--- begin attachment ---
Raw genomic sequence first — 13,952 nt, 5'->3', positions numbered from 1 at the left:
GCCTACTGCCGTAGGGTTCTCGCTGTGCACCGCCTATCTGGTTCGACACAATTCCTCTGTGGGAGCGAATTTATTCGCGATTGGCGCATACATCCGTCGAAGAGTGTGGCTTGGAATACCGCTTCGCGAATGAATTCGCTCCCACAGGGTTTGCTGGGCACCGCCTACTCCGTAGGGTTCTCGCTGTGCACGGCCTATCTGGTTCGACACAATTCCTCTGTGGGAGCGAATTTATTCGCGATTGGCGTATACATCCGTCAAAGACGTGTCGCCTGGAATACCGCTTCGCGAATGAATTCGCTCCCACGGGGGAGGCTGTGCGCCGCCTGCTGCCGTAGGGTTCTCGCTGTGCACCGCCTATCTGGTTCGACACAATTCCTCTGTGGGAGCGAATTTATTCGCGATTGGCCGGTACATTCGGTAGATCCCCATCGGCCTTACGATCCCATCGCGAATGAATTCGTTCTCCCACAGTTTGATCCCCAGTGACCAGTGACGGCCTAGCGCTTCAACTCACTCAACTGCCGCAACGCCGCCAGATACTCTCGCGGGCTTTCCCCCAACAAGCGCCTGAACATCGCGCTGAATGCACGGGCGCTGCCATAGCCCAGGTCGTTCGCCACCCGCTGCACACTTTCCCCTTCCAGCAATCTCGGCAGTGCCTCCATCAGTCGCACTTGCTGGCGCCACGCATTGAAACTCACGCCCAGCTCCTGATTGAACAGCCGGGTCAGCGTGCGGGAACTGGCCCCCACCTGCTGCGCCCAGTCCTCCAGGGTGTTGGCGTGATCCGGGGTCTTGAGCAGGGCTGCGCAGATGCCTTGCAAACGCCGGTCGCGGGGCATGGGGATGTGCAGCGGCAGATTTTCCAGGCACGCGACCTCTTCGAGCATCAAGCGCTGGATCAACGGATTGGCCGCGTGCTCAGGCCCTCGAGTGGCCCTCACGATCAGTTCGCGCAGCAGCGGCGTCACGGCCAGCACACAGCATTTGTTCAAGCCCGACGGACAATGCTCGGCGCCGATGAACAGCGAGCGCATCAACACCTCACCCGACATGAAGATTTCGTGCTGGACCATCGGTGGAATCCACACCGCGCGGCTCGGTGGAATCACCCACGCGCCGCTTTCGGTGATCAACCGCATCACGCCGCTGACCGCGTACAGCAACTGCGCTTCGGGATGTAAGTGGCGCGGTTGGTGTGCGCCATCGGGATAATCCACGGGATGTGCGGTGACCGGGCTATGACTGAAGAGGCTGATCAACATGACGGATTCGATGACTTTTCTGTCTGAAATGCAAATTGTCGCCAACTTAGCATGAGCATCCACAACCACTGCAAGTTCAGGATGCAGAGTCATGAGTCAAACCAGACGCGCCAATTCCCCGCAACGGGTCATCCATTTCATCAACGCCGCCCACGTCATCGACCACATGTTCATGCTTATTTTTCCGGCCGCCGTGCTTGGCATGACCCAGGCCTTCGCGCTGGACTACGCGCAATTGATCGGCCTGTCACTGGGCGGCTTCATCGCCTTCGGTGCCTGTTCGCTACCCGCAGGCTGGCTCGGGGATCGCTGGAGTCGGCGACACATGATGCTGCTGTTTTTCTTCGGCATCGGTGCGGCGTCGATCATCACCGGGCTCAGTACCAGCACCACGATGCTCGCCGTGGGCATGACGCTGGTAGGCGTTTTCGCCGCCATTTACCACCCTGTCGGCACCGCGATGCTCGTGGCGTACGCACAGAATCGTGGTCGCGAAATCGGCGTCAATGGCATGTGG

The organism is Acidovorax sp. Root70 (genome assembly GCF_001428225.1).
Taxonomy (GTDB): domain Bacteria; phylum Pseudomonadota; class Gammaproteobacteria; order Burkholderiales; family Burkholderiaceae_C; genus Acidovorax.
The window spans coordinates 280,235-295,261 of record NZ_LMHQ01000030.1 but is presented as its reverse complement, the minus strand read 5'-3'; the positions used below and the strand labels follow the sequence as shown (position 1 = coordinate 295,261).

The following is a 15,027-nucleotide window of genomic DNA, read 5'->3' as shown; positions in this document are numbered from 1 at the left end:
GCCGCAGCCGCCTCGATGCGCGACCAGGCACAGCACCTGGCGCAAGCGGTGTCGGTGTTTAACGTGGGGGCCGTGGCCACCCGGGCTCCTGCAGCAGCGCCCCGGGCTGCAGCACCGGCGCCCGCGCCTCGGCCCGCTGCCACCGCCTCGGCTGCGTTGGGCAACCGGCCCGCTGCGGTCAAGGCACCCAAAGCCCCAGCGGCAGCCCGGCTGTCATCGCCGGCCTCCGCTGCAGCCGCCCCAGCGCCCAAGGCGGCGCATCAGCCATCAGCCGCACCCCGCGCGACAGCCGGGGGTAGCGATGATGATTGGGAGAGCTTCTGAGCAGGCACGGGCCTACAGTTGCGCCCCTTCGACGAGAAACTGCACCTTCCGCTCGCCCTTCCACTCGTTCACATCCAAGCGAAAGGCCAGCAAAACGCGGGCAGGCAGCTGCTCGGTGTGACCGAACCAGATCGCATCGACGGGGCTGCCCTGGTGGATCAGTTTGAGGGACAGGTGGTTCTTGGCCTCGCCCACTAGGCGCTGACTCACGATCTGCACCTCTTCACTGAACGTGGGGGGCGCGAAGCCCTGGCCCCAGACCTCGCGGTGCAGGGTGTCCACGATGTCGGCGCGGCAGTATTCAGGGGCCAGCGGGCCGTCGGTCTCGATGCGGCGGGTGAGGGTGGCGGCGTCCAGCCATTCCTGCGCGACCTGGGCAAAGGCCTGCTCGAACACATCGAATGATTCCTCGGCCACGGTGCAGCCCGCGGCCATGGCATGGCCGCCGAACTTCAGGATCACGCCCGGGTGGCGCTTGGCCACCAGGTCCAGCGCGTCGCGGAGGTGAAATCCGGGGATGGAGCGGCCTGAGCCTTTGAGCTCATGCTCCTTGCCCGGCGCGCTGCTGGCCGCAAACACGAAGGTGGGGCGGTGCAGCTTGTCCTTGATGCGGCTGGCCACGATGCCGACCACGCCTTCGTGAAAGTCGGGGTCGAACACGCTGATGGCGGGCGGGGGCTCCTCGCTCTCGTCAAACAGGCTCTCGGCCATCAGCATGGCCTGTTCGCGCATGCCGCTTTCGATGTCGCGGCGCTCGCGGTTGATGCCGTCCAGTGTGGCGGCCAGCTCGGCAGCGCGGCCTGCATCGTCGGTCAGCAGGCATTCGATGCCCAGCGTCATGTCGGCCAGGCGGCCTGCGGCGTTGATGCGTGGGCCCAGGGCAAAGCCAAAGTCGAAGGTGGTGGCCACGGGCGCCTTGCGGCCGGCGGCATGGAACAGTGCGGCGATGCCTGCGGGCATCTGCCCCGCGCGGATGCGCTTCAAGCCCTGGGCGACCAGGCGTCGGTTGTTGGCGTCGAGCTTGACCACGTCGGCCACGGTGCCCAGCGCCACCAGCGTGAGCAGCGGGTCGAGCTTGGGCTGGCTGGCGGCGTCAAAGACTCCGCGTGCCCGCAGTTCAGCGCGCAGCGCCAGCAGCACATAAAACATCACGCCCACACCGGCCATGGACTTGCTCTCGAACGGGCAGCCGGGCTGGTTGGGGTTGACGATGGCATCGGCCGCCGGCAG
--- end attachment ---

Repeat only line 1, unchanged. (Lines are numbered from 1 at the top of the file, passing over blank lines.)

Raw genomic sequence first — 13,952 nt, 5'->3', positions numbered from 1 at the left: